One of the best ways to prepare for an international business career is to study a second language. According to Kiplinger, the top languages to get ahead in global careers are: Mandarin Chinese, German, Portuguese, Japanese, Spanish, Korean, French, Arabic, Hindi and Russian. As you consider where you’re going to study international business, you should look at what languages are offered by your business program to mesh with your interests and career goals.

Considering graduate degrees

As you seek more opportunities in international business, you will want to explore how to decide whether an online MBA program is right for you. Many individuals wonder, “Are online MBAs worth it?” You may also want to consider whether becoming an accounting major is the right path for you and the reasons to consider becoming an accountant. Take time to learn the importance of entrepreneurship education and how studying entrepreneurship can teach you how to build a business.

How to choose a college for your international business major

Studying international business at an institution like North Central College offers many advantages:

  • Travel, study and work internationally through our study abroad and international internship programs.
  • Learn about the fair-trade coffee import business through work in Guatemala.
  • Identify job opportunities through faculty and alumni networks and Career Development Center.
  • Learn more about international entrepreneurial projects through student organizations like the Entrepreneurship and International Business Organization (EIBO) and Enactus.
  • Simulate trades and access thousands of proprietary reports and data screens in the Bloomberg Finance Lab, where workstations are equipped with the Bloomberg Terminal software, the iconic dual monitors and Bloomberg’s unique keyboards. You can also choose to become “Bloomberg certified” by completing a series of modules that cover courses in economic theory, economic indicators, currencies, fixed income vehicles, options, equities and more.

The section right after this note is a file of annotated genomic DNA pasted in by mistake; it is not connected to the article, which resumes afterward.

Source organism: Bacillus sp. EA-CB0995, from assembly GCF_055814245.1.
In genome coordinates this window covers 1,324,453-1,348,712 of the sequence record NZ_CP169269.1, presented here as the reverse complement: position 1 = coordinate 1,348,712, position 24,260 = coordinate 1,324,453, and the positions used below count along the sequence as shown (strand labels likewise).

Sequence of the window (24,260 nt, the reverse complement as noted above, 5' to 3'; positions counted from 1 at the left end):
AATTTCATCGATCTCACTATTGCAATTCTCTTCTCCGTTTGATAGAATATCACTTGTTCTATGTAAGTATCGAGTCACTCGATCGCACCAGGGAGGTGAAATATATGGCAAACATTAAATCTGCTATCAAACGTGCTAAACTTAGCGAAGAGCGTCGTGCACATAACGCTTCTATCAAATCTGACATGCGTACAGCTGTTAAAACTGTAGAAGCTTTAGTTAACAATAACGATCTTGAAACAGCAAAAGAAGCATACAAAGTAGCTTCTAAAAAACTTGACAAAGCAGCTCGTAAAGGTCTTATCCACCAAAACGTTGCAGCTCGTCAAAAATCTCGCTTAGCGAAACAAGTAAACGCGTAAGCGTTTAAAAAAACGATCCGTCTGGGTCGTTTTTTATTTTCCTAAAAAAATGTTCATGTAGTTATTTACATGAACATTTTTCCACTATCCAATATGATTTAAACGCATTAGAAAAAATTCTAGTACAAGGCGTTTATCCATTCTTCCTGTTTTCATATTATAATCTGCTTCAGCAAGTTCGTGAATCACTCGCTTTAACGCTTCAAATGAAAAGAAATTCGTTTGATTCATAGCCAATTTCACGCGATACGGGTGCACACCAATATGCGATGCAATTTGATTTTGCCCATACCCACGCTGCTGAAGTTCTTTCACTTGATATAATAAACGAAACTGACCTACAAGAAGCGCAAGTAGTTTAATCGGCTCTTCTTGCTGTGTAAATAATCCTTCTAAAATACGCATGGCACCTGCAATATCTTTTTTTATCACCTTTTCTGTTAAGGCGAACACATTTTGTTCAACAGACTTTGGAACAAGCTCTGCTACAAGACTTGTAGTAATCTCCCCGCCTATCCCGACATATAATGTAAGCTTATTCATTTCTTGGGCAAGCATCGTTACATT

• Choose from among six language programs that are important to international career success, including: Chinese, German, Japanese, Arabic, Spanish and French.

Whether you pursue a bachelor’s degree or higher level of education, such as a master’s degree, and choose to major in international business or pursue a global management concentration within a general business program, you’ll be glad to have international business on your diploma—and your résumé. The experience and skills acquired within these degree programs are able to set graduates on the right track so that they can succeed in their future business careers. Graduates will be able to take their in-depth understanding of international business principles into a plethora of specialties, including finance, marketing, accounting, business administration and business operations, and organizational leadership.

Laura Zahn Pohl is an editorial director in higher education with more than 17 years of experience as a content writer, publications editor and speechwriter. An honors graduate of the University of Iowa School of Journalism, her experience includes corporate communications and freelance reporting for the Chicago Tribune, Daily Herald and Kalamazoo Gazette.